The leader of the Oath Keepers group should remain locked up until trial on charges related to the Jan. 6 breach of the U.S. Capitol, prosecutors said in a new court filing.
Stewart Rhodes was one of 11 Oath Keepers charged on Jan. 13 with seditious conspiracy.
Because of the “compelling evidence” against Rhodes, “there are no conditions of release that can reasonably assure the safety of the community or the defendant’s appearance in court,” prosecutors wrote in the filing, which attempts to convince a judge to deny bond to Rhodes.
“And based on Rhodes’s evidence destruction aimed at hiding his crimes and the identities of his co-conspirators, he poses a risk of obstructing justice should he be released. Pretrial detention is warranted and necessary,” they added.
A lawyer representing Rhodes, who is currently being held in federal jail in Texas, declined to comment.
Rhodes’s lawyers are expected to file a competing motion calling for the judge to grant some level of bail.
Rhodes, 56, has pleaded not guilty.
A detention hearing is scheduled for Jan. 24 in Plano at 10 a.m. local time.
Edward Vallejo, 63, another accused co-conspirator, appeared in federal court in Arizona on Jan. 20. U.S. Magistrate Judge John Boyle ordered Vallejo detained pending trial, calling him “a serious danger at this time.”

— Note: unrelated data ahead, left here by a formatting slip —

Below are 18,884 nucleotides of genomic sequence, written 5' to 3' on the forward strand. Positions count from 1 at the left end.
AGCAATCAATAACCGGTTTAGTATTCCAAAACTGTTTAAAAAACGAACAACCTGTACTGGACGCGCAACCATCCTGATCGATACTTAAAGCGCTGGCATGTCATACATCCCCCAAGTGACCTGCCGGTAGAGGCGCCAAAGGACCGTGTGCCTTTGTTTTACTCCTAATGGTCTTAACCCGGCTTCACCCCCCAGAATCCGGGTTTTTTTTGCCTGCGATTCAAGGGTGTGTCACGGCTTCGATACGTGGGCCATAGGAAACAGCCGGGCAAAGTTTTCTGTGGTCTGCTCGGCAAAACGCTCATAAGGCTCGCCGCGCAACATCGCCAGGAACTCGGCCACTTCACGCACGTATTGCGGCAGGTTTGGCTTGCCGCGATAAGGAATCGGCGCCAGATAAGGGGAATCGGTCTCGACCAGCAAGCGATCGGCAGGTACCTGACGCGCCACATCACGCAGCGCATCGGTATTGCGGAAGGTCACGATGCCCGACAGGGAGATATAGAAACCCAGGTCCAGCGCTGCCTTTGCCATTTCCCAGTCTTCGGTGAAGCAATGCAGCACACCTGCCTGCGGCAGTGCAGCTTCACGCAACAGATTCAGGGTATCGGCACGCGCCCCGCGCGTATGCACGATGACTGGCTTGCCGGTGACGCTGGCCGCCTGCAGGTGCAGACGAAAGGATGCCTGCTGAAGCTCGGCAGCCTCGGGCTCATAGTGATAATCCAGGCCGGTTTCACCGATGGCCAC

“Vallejo played a central role in the planned use of force in this plot, agreeing and preparing to usher firearms and other related equipment into Washington, D.C., to his co-conspirators,” prosecutors said in a filing last week.
The guns weren’t ultimately transported to the nation’s capital, but if Rhodes had ordered the transport, “you would have complied,” Boyle said during the hearing.
Vallejo’s public defender unsuccessfully sought his release and said he plans to plead not guilty.
Vallejo and Rhodes were the only two freshly charged last week; the other Oath Keepers members already faced charges related to the Jan. 6, 2021, breach.
While hundreds of people have been charged in the riot, nobody previously had been hit with a seditious conspiracy charge.
The U.S. government has alleged that the group forcibly entered the Capitol after months of planning and gathering weapons and supplies in a bid to stop the transfer of presidential power.
Members of Congress were convened in Washington that day to certify electoral votes. After the interruption, President Joe Biden was certified as the winner of the 2020 election over then-President Donald Trump.
Reuters contributed to this report.